My first visit to Max Soha was almost an accident. I was in Harlem to visit another restaurant, which it turns out had been shut down. I wandered around a bit, looking for someplace else to eat, until I came across what appeared to be a charming little neighborhood trattoria. My meal was much better than I expected; in fact, during my two visits I tried hard to find a chink in Max Soha's armor, but the restaurant was equal to the challenge.
Case in point was one of the specials, the fresh corn soup ($5.95). The soup (which has a vegetarian base) tasted clearly and strongly of sweet corn. It's served warm, which amplifies the flavor and aroma. A couple of corn tortilla chips added some texture to the frothy, creamy soup.
When I ordered crostino con carciofi ($5.50), I anticipated generic canned artichokes, but was pleasantly surprised to see the halved poached artichokes that came out on the plate. The thick, charred, crusty bread was slathered with a mixture of goat cheese and more artichoke, making a creamy and acidic bed for the perfectly cooked thistle. The only downer was the ho-hum salad on the side—it could easily have been left off of the plate.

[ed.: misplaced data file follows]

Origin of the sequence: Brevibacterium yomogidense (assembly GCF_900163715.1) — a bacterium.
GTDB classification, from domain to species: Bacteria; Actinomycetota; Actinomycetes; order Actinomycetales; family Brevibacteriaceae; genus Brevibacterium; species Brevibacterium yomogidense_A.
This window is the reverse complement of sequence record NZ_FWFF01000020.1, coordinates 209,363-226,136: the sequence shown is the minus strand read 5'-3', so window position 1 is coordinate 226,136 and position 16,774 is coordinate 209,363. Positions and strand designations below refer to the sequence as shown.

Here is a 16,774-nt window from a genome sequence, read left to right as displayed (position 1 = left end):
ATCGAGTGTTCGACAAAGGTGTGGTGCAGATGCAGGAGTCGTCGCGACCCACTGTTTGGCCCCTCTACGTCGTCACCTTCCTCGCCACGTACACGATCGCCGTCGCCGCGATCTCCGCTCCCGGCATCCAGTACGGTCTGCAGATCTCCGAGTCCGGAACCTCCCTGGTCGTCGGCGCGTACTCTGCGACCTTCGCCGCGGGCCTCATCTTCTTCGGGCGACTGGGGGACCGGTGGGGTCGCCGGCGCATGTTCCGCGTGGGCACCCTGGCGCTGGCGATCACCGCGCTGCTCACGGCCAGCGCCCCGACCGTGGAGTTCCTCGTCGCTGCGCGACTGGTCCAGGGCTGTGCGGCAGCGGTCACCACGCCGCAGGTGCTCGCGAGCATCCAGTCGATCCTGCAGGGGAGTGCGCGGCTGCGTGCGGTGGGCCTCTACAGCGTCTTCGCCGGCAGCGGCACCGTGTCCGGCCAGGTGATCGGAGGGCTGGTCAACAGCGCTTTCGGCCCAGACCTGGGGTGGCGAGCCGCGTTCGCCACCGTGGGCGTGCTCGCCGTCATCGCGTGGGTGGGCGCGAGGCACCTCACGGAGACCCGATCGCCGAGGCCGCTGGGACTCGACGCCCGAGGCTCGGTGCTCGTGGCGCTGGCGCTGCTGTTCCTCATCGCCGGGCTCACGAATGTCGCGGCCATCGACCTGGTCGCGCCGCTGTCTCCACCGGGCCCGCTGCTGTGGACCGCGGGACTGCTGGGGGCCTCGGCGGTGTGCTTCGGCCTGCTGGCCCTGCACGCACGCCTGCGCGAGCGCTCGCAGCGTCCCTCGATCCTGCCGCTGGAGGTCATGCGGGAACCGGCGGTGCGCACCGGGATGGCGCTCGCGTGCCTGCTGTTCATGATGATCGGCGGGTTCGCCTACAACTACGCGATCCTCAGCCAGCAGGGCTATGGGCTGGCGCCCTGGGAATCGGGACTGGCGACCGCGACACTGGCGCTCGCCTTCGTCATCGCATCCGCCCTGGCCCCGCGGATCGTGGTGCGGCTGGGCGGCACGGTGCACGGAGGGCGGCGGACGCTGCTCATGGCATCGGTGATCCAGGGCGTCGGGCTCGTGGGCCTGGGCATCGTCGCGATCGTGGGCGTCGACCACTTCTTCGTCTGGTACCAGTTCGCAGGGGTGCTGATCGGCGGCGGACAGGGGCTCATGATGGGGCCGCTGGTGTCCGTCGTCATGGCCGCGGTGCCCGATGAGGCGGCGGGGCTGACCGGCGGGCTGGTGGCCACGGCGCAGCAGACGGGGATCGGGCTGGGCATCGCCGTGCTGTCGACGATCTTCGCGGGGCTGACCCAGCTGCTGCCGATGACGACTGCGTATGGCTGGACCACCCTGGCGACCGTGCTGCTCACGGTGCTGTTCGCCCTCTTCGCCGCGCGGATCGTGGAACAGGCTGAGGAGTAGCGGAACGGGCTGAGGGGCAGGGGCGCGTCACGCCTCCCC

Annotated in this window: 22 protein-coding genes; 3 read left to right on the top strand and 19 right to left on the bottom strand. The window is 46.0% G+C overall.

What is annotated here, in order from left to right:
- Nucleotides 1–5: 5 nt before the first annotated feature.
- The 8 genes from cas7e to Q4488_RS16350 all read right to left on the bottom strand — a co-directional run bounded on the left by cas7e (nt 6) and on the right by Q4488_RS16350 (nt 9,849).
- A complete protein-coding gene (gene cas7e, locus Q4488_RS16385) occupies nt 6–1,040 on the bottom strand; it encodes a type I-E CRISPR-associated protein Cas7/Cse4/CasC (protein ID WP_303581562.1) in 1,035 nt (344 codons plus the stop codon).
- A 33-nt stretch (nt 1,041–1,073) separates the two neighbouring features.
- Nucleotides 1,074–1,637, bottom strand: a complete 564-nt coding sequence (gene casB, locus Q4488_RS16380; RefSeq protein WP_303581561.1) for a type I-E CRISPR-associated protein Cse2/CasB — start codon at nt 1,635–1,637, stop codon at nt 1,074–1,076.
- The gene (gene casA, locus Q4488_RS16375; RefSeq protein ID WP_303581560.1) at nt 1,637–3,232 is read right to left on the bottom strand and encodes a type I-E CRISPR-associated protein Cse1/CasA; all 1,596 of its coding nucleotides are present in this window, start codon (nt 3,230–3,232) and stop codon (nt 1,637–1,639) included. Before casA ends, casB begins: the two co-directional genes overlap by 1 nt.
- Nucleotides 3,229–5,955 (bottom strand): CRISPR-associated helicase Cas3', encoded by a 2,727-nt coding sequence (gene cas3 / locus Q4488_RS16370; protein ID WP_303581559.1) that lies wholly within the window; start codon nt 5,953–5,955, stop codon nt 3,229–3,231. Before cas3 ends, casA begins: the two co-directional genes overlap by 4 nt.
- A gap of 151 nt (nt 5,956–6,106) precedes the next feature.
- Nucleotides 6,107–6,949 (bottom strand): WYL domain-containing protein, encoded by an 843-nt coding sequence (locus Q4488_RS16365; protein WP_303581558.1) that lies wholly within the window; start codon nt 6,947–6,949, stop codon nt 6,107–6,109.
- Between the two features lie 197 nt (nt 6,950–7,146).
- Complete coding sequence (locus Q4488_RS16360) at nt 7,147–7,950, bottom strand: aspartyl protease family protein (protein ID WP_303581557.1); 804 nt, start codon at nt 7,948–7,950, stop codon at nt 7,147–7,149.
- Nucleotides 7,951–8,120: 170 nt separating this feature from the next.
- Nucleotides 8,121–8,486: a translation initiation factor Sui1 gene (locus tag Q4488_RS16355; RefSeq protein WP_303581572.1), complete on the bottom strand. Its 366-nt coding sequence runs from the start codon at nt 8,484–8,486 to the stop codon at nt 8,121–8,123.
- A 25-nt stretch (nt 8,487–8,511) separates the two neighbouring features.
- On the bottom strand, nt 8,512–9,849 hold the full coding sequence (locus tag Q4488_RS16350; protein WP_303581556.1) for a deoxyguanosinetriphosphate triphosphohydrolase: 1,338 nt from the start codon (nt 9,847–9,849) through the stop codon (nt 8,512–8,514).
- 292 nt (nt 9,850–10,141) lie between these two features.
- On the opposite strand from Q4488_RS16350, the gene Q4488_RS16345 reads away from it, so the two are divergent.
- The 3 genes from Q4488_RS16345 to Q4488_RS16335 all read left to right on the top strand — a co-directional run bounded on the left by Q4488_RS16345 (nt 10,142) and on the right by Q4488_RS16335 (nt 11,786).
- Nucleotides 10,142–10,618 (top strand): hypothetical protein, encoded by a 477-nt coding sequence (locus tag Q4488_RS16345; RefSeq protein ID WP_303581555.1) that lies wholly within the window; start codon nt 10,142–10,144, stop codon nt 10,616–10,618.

From noon until 4 PM, Max Soha supplements their menu with a small selection of sandwiches. The vegetariano ($8.95) is one of two vegetarian options. Here, fresh vegetables are grilled and dressed simply with olive oil and salt, then put on a warm and crusty baguette. The kitchen wisely resisted the temptation to douse the veggies in balsamic, or to cover them up with cheese. My favorite bits were the strips of grilled carrots, sliced thinly enough that they cooked through, but thick enough to retain some crunch. The char from the grill made their inherent sweetness more pronounced.
The toughest challenge I threw at Max Soha was ordering the ortalana pasta ($10.95). A challenge because it featured whole wheat penne and advertised "seasonal vegetables" (too often code for "frozen vegetable medley"). But the well-salted pasta and creamy, tomato-based sauce were flavorful, and the vegetables—miniature strips of zucchini and summer squash, eggplant, and carrots—were definitely fresh. The whole dish was balanced by the scoop of fresh ricotta on top, keeping it just on the right side of too salty.
Sometimes stumbled-upon meals can be a blessing, and Max Soha was an especially fortuitous find. It takes good ingredients, treats them simply, and makes the best of them.
About the author: Howard Walfish is a Virginia native who has been living in New York since 2003. He is, in fact, a vegetarian, and is the co-founder of Eat to Blog and the creator of BrooklynVegetarian.